To test the benefits of parks myself, I visited the Villa Doria Pamphili, Parco Acquedotti, and others that happened to be on my walk from place to place. The Villa Doria Pamphili is park that used to be villa for an Italian nobleman back in the 17th century, and is today one of the largest parks in Rome (Villa Doria Pamphili). This park is roughly 184 hectares; if that is difficult to visualize, one hectare is roughly the size of a baseball stadium (Kleanthous). So roughly the size of 184 baseball fields, this park is massive. Many elements of this former villa contained elements that would have put it near the top of the list of preferred scenes described by Kaplan. It had large trails that wound around the corner, employing an element of mystery; it had large clearings that would be good vantage points to see all around, and tree lines to hide in.

Figure 3: Location and size of the Villa Doria Pamphili

As seen from the pictures above, the park was indeed very pretty, and included the above-mentioned elements of winding pathways. I went to the park around sunset time and during my time there, there were a number of people there that were walking around the park, and a large number of people running as well. In the research, it was predicted that access to green space would increase physical activity, but that doesn’t always translate to what actually happens. Here, however, the assumption was validated. There were other people just spending time with friends, other people, etc. sitting on the park benches or on a blanket in the clearings.

Because of the large size of this park and tree coverage, once you entered it, it felt like you exited the city. For the most part I couldn’t see the surrounding buildings or hear the noise from the cars or surrounding vehicles. In the literature, it was stated that parks could reduce noise pollution (when large enough) which helped to reduce stress levels and therefore help to reduce blood-pressure and heart rate. While I did not have the instruments used in the studies cited above to actually measure my heart rate and blood pressure, I did feel and overall sense of relaxation while walking through the area. With the same disadvantage, I did not have a thermometer to measure the temperature inside the park and compare it to the surrounding temperature, but while I was in the park it did feel cooler than the surrounding city.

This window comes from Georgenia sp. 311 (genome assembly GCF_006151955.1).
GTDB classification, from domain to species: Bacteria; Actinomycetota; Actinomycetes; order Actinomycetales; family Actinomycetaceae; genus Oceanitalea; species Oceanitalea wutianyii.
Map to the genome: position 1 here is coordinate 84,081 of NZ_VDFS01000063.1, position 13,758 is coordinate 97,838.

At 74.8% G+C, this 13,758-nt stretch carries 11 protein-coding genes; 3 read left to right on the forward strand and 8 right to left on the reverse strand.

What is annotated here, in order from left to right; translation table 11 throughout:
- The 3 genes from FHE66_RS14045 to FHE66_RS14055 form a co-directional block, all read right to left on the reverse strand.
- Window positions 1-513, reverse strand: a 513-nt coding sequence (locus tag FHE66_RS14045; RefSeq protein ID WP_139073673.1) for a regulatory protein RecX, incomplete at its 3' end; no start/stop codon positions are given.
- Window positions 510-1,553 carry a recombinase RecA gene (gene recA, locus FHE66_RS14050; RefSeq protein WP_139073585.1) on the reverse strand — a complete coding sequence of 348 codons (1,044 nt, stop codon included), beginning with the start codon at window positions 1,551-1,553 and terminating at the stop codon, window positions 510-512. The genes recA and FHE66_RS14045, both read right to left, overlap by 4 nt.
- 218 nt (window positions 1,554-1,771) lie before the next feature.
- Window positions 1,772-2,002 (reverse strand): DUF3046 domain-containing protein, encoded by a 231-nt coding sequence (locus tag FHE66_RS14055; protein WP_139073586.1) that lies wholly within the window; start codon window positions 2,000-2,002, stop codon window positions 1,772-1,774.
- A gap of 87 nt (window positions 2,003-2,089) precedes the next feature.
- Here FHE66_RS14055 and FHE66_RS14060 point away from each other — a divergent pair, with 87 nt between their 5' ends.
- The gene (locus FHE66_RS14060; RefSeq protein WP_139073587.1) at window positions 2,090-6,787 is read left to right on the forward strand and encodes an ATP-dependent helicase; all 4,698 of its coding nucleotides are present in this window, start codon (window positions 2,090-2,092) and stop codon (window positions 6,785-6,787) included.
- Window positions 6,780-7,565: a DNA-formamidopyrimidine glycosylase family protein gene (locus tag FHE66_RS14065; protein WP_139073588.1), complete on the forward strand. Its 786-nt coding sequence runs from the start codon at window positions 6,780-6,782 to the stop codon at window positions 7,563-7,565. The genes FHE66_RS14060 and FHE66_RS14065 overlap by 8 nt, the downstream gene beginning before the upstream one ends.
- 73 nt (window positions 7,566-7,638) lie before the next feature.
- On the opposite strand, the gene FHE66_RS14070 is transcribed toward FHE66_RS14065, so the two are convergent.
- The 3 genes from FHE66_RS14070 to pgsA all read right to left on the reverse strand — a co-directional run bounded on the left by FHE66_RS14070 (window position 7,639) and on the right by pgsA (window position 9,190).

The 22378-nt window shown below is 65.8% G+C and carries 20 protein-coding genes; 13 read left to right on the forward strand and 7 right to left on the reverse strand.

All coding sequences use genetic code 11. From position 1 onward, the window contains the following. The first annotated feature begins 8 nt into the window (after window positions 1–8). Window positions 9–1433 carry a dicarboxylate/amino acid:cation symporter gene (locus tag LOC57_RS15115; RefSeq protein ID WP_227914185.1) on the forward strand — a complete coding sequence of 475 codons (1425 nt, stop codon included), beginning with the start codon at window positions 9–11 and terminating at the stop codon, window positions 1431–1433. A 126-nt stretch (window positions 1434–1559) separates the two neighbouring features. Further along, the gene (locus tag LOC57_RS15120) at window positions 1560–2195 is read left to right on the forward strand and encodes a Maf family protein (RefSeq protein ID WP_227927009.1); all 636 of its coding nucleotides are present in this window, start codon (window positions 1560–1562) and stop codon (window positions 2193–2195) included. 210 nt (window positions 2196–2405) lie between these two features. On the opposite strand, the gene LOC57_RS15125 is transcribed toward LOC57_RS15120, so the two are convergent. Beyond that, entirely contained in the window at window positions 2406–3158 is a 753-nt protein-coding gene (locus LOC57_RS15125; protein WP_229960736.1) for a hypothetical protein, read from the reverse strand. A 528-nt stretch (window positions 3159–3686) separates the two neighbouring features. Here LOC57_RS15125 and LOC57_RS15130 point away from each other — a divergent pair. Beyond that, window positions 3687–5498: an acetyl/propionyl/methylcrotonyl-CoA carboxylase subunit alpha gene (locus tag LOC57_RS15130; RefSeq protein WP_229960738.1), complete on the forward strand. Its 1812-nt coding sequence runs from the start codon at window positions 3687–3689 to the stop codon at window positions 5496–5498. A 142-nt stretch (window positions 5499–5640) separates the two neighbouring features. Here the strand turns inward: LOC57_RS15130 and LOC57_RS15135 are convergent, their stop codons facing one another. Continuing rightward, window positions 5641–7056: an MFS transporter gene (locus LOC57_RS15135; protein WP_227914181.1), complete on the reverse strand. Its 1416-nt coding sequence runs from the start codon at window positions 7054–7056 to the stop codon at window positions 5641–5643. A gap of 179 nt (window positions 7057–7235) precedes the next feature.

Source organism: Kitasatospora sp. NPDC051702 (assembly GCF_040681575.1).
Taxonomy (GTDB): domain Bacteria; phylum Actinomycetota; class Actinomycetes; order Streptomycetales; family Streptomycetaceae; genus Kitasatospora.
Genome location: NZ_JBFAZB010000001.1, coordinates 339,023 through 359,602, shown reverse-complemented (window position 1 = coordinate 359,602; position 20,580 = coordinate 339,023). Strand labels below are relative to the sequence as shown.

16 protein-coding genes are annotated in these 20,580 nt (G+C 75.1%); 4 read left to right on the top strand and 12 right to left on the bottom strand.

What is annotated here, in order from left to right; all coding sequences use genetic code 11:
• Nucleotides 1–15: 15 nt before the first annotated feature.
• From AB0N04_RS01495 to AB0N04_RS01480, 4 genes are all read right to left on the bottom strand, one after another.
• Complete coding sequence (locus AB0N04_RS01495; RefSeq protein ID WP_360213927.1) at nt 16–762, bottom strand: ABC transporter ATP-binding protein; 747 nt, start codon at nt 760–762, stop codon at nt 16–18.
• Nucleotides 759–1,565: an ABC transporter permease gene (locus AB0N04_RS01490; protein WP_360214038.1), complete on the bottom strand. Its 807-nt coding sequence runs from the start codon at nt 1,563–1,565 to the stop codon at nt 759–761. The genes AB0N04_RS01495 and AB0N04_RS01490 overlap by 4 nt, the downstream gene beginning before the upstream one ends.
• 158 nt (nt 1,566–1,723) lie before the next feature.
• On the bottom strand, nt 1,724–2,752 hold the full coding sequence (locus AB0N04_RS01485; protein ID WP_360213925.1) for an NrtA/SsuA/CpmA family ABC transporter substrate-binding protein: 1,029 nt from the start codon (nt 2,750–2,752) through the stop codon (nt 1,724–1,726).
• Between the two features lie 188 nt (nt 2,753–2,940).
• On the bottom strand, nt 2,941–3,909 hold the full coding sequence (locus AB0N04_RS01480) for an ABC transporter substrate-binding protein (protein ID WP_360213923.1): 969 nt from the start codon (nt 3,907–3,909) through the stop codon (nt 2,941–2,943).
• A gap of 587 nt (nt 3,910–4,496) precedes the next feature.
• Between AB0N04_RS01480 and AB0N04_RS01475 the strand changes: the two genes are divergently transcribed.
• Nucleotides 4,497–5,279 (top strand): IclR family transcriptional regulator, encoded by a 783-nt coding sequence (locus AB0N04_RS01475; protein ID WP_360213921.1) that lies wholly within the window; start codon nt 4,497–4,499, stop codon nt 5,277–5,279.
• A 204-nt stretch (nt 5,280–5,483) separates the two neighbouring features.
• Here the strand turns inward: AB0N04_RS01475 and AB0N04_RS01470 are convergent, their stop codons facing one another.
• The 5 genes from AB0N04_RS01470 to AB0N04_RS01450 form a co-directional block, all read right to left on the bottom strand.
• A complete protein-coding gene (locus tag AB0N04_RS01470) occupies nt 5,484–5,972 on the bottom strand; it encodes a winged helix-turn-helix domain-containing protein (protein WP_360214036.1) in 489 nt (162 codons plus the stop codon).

One negative aspect of the park was that it wasn’t necessarily green and areas of it were a not very well-maintained. Picture below it can be observed that there were areas of the park that were over vegetated and unkempt, which detracted from the overall aesthetic quality. A large number of the paths were also lacking in lighting, making the space not as accessible closer to dark.

While walking to a different tour, we walked past this little “park” that was a playground for children. I did not physcially enter this space but walked past it. This space did not fulfill any of the items described by Kaplan. It was not maintained at all, there were weeds growing up all over the place, and it was right next to the road and surrounding buildings so the same feeeling of escaping the city that was felt at the Villa Doria Pamphii was not experienced here. Being squished in-between buildings and the road, it did not filter out the noise pollution or really cool down the space as the sun was reflecting off the side of the adjacent buildings. Also, the space was too small to really facilitate physical activity as far as running is concernced as this park didn’t even span a block in length.  

Considering the small size of this space, the added benefits of reduced heart rate and blood pressure stemming from the reduction in noise pollution and being in a green space were not achieved. Because the space was also not maintained this added to the lackluster appeal and visual. There were no winding paths that were partially hidden from view, getting rid of the mystery factor described by Kaplan, nor was part of it hidden by vegetation. This would have fallen low on the list of preferred spaces according the list of variables Kaplan outlined.